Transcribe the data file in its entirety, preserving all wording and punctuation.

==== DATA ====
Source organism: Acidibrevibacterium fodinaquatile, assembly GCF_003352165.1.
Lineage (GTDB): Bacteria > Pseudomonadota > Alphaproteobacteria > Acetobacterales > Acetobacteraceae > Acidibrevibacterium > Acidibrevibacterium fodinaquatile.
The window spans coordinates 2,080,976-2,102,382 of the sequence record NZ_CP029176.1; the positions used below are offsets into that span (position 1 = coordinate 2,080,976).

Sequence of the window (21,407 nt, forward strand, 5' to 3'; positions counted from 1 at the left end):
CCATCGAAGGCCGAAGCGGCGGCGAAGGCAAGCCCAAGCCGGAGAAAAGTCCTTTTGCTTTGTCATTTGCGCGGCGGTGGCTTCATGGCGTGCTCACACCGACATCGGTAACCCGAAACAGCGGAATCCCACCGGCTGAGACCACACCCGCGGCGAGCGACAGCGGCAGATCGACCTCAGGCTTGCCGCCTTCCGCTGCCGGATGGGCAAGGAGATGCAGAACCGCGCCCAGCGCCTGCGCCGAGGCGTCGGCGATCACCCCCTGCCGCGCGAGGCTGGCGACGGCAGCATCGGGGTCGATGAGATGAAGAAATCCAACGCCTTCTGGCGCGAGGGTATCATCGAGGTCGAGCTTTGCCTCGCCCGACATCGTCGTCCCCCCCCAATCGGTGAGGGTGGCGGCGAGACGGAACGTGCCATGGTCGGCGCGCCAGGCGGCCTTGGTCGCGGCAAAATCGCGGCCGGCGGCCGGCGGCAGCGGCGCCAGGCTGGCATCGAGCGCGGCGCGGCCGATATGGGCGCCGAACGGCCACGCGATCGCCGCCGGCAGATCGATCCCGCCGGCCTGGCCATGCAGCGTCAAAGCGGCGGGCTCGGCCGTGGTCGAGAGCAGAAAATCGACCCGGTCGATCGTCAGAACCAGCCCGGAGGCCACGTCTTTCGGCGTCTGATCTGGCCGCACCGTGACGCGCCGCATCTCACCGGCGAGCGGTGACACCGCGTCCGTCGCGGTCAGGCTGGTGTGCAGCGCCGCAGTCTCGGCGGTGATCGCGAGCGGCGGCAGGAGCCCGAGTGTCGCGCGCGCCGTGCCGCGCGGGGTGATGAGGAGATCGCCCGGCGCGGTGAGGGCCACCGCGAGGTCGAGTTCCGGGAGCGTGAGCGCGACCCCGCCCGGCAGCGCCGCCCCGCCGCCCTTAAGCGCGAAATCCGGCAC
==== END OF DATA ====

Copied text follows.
Source organism: Acidibrevibacterium fodinaquatile, assembly GCF_003352165.1.
Lineage (GTDB): Bacteria > Pseudomonadota > Alphaproteobacteria > Acetobacterales > Acetobacteraceae > Acidibrevibacterium > Acidibrevibacterium fodinaquatile.
The window spans coordinates 2,080,976-2,102,382 of the sequence record NZ_CP029176.1; the positions used below are offsets into that span (position 1 = coordinate 2,080,976).

Sequence of the window (21,407 nt, forward strand, 5' to 3'; positions counted from 1 at the left end):
CCATCGAAGGCCGAAGCGGCGGCGAAGGCAAGCCCAAGCCGGAGAAAAGTCCTTTTGCTTTGTCATTTGCGCGGCGGTGGCTTCATGGCGTGCTCACACCGACATCGGTAACCCGAAACAGCGGAATCCCACCGGCTGAGACCACACCCGCGGCGAGCGACAGCGGCAGATCGACCTCAGGCTTGCCGCCTTCCGCTGCCGGATGGGCAAGGAGATGCAGAACCGCGCCCAGCGCCTGCGCCGAGGCGTCGGCGATCACCCCCTGCCGCGCGAGGCTGGCGACGGCAGCATCGGGGTCGATGAGATGAAGAAATCCAACGCCTTCTGGCGCGAGGGTATCATCGAGGTCGAGCTTTGCCTCGCCCGACATCGTCGTCCCCCCCCAATCGGTGAGGGTGGCGGCGAGACGGAACGTGCCATGGTCGGCGCGCCAGGCGGCCTTGGTCGCGGCAAAATCGCGGCCGGCGGCCGGCGGCAGCGGCGCCAGGCTGGCATCGAGCGCGGCGCGGCCGATATGGGCGCCGAACGGCCACGCGATCGCCGCCGGCAGATCGATCCCGCCGGCCTGGCCATGCAGCGTCAAAGCGGCGGGCTCGGCCGTGGTCGAGAGCAGAAAATCGACCCGGTCGATCGTCAGAACCAGCCCGGAGGCCACGTCTTTCGGCGTCTGATCTGGCCGCACCGTGACGCGCCGCATCTCACCGGCGAGCGGTGACACCGCGTCCGTCGCGGTCAGGCTGGTGTGCAGCGCCGCAGTCTCGGCGGTGATCGCGAGCGGCGGCAGGAGCCCGAGTGTCGCGCGCGCCGTGCCGCGCGGGGTGATGAGGAGATCGCCCGGCGCGGTGAGGGCCACCGCGAGGTCGAGTTCCGGGAGCGTGAGCGCGACCCCGCCCGGCAGCGCCGCCCCGCCGCCCTTAAGCGCGAAATCCGGCAC